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Jeremy Corbyn comes out on top at PMQs over grammar schools

14 September 2016

1:19 PM

14 September 2016

1:19 PM

Today Jeremy Corbyn used PMQs to go on the attack over Theresa May’s plan to bring back grammar schools — a topic many had hoped he would lead on last week. Better late than never, the Labour leader put in his best performance to date as he used all six questions to take the Prime Minister to task over her proposals.

Given that Corbyn separated from his ex-wife over her desire to send their son to a grammar, he was in his element as he argued that selection ‘can only let children down’. When May replied that she wanted a society with ‘opportunity for all’, Corbyn snapped back that ‘equality of opportunity is not segregating children at age eleven’. What’s more, he managed to keep his performance from descending into a rambling lecture by including a few one-liners as well as quoting an opponent of grammar schools — only to then reveal the words to be those of David Cameron.


In contrast May struggled to defend her plans from criticism, as her colleagues sat uncomfortably beside her. She swerved a question on feeder schools and failed to name one ‘expert’ who backed her proposals when pressed. Rather than talk of grammar schools specifically, she tried to speak in broad terms of her party’s desire for fairness and ‘levelling up’. This helped to keep her MPs — currently divided on the issue — from looking too dour-faced. However, even her tribute to Corbyn’s first year as leader failed to bring much cheer to the Tory benches:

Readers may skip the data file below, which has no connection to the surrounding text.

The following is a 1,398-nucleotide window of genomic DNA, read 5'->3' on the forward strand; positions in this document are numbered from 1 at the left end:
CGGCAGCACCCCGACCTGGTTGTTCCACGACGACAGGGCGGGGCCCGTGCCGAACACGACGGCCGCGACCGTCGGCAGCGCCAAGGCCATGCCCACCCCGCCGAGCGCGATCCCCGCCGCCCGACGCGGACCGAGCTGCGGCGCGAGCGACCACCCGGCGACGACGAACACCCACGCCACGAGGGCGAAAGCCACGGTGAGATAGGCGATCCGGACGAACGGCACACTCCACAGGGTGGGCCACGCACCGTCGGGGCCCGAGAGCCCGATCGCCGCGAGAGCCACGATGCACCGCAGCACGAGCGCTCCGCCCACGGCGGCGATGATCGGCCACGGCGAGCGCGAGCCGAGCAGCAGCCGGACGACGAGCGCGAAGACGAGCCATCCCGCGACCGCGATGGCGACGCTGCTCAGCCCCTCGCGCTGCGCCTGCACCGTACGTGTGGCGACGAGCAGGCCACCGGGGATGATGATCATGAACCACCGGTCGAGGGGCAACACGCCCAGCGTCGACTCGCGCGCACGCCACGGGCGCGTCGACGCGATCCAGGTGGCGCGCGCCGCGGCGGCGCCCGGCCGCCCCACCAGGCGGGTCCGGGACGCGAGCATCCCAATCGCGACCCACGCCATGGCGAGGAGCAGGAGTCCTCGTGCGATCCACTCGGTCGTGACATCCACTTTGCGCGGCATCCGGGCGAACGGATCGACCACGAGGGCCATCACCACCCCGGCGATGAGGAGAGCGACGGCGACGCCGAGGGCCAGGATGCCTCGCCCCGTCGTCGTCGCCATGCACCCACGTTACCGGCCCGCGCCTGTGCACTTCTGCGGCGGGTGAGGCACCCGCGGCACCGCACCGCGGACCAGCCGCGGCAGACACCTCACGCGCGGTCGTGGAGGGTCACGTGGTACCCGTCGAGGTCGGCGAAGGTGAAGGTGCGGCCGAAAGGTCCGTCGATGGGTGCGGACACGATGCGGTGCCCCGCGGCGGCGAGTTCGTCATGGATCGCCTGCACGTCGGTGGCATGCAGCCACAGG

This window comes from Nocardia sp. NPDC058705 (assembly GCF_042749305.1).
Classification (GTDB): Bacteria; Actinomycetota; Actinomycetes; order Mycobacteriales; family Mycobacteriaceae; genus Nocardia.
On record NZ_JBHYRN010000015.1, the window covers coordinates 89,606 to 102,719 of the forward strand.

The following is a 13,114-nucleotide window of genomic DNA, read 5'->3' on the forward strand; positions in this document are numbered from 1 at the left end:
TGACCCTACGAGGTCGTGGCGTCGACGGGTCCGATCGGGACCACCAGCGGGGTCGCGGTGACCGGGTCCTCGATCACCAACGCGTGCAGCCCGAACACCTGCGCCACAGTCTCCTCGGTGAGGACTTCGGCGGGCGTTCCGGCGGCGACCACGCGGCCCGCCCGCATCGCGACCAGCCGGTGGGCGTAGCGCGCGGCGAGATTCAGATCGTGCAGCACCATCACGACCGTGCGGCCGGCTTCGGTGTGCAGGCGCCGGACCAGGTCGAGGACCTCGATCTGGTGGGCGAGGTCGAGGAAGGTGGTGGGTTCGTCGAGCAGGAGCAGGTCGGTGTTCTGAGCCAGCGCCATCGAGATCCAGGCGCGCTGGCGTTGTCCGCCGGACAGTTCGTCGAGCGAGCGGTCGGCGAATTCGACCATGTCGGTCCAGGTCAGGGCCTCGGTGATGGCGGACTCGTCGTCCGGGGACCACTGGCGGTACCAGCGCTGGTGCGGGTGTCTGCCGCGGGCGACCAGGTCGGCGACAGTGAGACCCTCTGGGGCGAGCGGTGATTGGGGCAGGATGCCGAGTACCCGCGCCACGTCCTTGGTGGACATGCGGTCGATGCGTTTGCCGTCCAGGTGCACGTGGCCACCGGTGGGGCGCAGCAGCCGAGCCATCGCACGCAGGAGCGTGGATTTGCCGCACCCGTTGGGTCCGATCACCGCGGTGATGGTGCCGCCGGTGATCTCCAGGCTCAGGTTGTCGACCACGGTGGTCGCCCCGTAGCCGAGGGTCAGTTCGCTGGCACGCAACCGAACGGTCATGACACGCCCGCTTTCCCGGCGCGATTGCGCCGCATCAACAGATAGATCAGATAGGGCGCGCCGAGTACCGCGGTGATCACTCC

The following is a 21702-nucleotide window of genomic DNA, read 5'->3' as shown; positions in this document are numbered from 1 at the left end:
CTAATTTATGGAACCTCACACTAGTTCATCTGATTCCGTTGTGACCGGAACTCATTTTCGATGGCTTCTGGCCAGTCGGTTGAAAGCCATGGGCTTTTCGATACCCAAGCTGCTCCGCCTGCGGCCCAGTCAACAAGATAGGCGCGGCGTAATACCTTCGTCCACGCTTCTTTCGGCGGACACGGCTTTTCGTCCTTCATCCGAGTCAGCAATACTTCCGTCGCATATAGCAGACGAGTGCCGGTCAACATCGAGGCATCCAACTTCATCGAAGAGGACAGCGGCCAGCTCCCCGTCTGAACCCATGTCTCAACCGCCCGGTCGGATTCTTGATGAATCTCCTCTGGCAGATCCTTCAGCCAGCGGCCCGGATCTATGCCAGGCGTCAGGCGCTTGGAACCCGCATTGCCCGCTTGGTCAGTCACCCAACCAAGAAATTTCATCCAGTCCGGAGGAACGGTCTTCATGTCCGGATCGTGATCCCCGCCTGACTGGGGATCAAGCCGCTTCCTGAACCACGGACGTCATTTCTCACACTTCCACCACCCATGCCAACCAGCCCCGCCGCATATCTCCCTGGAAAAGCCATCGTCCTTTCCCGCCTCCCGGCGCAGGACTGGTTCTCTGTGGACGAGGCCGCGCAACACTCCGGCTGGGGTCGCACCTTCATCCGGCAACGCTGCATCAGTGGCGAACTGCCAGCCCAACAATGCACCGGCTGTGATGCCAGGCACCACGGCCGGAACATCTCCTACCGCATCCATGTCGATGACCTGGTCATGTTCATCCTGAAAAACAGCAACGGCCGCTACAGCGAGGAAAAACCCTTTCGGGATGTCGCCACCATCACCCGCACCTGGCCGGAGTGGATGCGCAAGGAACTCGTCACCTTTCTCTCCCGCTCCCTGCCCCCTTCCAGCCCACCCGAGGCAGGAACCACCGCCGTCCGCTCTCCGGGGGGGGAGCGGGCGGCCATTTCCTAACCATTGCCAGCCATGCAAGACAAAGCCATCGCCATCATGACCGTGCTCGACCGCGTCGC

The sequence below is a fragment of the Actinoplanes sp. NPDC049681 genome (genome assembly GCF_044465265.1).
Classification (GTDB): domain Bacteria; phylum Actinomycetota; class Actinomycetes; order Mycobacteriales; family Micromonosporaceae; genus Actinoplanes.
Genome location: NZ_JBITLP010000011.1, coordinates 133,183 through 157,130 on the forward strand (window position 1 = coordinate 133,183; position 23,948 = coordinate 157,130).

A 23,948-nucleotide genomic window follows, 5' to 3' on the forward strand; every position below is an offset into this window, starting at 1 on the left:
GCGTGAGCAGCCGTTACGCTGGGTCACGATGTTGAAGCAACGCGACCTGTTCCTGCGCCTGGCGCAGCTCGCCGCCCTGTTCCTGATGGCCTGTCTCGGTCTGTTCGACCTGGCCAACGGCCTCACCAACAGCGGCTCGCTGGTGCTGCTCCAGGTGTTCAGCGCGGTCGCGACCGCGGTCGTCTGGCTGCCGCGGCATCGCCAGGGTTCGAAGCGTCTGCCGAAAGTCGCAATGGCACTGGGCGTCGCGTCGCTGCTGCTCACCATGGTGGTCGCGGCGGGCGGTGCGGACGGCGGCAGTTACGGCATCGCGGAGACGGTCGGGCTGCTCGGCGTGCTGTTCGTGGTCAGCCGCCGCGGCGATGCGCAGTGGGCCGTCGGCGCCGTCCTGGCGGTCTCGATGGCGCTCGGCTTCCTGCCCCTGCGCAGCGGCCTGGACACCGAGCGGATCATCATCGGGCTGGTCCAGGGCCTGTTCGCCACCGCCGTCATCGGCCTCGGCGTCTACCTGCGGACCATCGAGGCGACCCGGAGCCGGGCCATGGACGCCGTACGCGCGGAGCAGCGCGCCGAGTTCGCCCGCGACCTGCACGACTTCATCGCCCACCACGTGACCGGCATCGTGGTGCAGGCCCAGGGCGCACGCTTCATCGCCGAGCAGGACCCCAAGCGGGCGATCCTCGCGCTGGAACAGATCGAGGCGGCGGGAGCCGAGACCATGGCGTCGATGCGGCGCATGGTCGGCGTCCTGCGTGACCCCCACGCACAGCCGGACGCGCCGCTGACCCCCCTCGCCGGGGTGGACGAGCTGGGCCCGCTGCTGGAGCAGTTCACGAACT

‘He wants coal mines without mining them, submarines without sailing them and he wants to be Labour leader without leading them. One thing we know, who ever is Labour leader after their election — it will be the country that loses.’

By the end of the session, even Corbyn’s less supportive MPs were describing it as a win for their beleaguered leader. With fractures already showing in Conservative party over May’s education plans, she will need to improve her argument to have a hope of getting it through Parliament.

 


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